Univariate ANOVA on the percentage of correctly solved planning problems at first attempt revealed a main effect of group (F3,113 = 8.56, p <0.001). Drug users solved fewer problems than controls (t69.6 = 5.89, p <0.05) and amphetamine users solved fewer problems than opiate users (t42.7 = −2.34, p <0.05). There was no difference between current and former drug users. Repeated-measures ANOVA on the different levels of difficulty revealed a significant main effect of difficulty (F3.3,372.5 = 10.97, p <0.001) and a group × difficulty interaction at trend level (F9.9,372.5 = 1.66, p = 0.088). Univariate ANOVAs were then conducted to analyze the levels of difficulty separately. Performance on planning problems requiring one-move and two-moves did not differ between the groups (F3,112 = 1.44, p = 0.236; F3,112 = 1.333, p = 0.268). Significant differences emerged on three-moves (F3,112 = 6.39, p <0.001), four-moves (F3,112 = 3.45, p = 0.019), and five-moves (F3,112 = 5.19, p = 0.002), and a trend on six-move problems (F3,112 = 2.96, p = 0.082). As Figure 1 shows, the group differences were due to the fact that drug users needed more attempts to solve the planning problems than controls (three-moves: t76.6 = 4.09; four-moves: t83.6 = 4.49; five-moves: t62.7 = 4.30 all p <0.01). There were no group differences in performance between current and former drug users at any stage. The contrast between amphetamine users and opiate users, however, revealed significantly more attempts in amphetamine users on three-move problems (t37.8 = 2.75, p <0.05). Repeated-measures ANOVA was applied on latency at first response for the levels of difficulty (six levels) as the within-subject factor and group as the between-subject factor. There was a main effect of difficulty on latency at first attempt (F2.1,161.1 = 77.57, p <0.001), but no group × difficulty interaction.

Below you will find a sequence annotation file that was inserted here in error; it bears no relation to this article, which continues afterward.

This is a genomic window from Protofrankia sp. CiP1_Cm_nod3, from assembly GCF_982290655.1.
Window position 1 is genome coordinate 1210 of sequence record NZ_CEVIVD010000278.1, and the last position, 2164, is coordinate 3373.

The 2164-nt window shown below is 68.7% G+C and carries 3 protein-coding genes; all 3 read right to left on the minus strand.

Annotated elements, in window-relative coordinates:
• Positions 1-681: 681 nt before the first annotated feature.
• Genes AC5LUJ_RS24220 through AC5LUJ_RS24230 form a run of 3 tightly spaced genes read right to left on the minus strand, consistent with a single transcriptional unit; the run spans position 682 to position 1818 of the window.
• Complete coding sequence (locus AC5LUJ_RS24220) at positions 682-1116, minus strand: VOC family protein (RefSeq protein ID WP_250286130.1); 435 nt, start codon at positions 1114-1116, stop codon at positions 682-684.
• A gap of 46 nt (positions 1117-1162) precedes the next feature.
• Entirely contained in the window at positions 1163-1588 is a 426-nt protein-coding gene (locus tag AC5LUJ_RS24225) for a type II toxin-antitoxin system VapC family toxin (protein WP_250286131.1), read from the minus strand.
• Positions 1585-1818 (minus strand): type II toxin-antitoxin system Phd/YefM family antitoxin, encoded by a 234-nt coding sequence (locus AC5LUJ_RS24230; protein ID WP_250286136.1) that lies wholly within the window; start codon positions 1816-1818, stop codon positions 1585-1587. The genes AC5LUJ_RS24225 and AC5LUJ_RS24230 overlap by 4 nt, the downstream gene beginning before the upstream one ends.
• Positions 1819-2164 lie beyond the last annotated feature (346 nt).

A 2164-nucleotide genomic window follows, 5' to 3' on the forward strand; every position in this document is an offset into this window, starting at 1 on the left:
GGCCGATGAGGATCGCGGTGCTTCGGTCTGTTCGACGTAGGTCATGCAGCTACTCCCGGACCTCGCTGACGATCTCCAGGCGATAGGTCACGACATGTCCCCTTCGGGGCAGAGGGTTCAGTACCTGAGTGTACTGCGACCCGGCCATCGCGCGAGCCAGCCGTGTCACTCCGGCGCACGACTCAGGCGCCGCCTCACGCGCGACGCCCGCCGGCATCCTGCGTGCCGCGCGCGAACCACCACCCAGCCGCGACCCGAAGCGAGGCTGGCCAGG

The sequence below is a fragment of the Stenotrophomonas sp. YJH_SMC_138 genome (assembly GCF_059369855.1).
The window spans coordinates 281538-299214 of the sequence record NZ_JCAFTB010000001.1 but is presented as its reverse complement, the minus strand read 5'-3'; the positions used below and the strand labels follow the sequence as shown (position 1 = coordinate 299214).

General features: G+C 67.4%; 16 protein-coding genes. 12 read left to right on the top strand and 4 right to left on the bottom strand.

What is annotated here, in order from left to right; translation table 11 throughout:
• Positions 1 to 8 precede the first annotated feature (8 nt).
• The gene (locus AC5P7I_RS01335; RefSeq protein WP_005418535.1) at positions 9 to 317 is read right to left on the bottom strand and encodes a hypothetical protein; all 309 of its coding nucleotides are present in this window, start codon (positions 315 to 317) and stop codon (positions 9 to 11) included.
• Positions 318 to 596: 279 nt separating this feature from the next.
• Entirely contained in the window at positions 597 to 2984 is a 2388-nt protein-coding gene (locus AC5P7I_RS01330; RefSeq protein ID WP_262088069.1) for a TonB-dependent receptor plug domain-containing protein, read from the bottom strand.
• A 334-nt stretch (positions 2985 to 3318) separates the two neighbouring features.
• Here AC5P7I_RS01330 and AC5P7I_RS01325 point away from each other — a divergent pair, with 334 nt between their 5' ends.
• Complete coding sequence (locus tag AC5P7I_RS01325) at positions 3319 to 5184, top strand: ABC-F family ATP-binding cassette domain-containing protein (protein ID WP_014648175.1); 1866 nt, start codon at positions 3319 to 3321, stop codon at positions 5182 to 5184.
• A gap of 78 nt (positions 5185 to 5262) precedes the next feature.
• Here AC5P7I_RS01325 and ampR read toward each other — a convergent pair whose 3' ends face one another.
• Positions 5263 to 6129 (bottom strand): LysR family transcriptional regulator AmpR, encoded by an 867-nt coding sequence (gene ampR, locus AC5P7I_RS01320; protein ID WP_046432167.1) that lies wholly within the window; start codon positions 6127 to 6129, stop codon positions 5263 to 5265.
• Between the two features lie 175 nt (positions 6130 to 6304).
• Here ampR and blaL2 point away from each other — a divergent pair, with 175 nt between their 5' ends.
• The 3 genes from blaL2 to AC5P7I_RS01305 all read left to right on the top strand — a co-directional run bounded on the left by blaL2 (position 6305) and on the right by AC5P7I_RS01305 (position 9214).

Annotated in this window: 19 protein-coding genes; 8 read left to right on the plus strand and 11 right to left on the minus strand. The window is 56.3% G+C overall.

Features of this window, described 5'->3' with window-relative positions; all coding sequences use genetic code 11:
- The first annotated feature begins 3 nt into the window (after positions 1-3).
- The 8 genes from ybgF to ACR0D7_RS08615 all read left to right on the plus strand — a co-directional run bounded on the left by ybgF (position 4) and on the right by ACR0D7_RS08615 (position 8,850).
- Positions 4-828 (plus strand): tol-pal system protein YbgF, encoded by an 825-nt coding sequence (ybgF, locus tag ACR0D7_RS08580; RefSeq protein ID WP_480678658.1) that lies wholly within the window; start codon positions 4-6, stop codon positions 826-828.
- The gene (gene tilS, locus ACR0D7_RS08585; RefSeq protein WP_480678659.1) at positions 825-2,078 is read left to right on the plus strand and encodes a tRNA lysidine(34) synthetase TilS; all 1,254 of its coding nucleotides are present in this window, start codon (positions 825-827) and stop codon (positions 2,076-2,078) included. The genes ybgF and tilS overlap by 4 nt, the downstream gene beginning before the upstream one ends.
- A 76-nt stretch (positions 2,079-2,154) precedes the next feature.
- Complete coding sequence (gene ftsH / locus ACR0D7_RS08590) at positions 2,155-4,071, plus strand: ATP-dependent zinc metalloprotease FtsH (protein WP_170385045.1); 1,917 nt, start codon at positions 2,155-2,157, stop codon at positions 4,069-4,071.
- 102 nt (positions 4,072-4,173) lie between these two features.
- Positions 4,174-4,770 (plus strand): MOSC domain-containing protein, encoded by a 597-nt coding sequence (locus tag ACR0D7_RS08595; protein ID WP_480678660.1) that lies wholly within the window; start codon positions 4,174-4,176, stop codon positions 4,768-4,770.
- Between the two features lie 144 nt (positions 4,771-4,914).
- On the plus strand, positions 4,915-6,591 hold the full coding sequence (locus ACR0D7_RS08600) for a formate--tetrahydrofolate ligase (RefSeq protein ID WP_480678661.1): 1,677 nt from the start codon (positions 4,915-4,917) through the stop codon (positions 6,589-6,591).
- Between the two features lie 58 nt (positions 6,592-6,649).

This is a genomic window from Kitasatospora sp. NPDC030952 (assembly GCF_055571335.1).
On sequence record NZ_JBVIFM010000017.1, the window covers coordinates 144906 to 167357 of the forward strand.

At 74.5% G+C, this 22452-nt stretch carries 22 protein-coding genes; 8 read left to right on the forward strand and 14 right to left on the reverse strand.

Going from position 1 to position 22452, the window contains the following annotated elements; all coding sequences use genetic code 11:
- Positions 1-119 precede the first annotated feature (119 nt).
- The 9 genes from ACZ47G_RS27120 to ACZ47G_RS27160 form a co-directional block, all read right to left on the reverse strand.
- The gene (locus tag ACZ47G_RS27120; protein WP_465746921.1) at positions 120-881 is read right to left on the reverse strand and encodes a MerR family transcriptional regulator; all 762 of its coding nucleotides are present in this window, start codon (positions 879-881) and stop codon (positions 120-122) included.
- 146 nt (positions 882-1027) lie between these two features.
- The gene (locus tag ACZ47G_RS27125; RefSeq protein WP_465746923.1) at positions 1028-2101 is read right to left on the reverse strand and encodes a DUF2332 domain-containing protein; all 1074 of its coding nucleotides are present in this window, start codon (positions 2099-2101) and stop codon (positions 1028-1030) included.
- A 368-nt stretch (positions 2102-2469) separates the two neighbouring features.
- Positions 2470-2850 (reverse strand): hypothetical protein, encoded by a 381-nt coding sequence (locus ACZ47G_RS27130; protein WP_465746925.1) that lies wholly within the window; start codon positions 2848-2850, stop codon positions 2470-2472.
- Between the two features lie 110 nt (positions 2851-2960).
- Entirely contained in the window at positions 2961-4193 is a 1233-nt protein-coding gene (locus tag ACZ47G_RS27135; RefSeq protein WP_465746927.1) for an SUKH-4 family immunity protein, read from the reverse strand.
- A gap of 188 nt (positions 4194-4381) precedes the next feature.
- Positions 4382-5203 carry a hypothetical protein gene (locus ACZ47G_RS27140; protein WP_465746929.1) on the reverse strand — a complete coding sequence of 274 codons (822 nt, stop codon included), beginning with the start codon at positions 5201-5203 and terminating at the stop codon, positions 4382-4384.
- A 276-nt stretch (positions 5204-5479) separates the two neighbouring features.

A total of 63% of the controls passed the entire task compared to 64% amphetamine users, 67% opiate users, and 65% of ex-drug users (χ2 = 0.113, p = 0.990). Descriptive information on mean errors and latencies of the critical IDS and EDS stages are displayed in Table 3. Pass rates did not differ between the groups at any stage (data not shown). Performances in terms of errors made at each stage were analyzed by the use of MANOVA procedure. There was a significant group effect on the ID shift (F3,77 = 3.13, p = 0.030; Pillai's Trace = 0.38, p = 0.171), which was due to amphetamine users making significantly more errors than opiate users (t46.4 = 2.75, p <0.05). The other two planned comparisons were not significant. Neither was there a significant group difference regarding the total number of errors made (F3,77 = 1.46, p = 0.233) nor on the total reversal errors (F3,77 = 0.32, p = 0.809). For response latencies, there was a group difference on the ED-reversal stage (F3,77 = 3.10, p = 0.032; Pillai's trace = 0.36, p = 0.218). Controls had longer ED-reversal latencies than the other groups (mean in seconds±SD, controls: 1.75±1.45, amphetamine: 1.37±0.59, opiates: 1.22±0.39, ex-drug: 1.15±0.34), but this difference was not significant in the planned comparison. In addition, it is worth noting that, although the amphetamine users tended to have higher error rates throughout the test (see Table 3), none of the three planned comparisons was significant.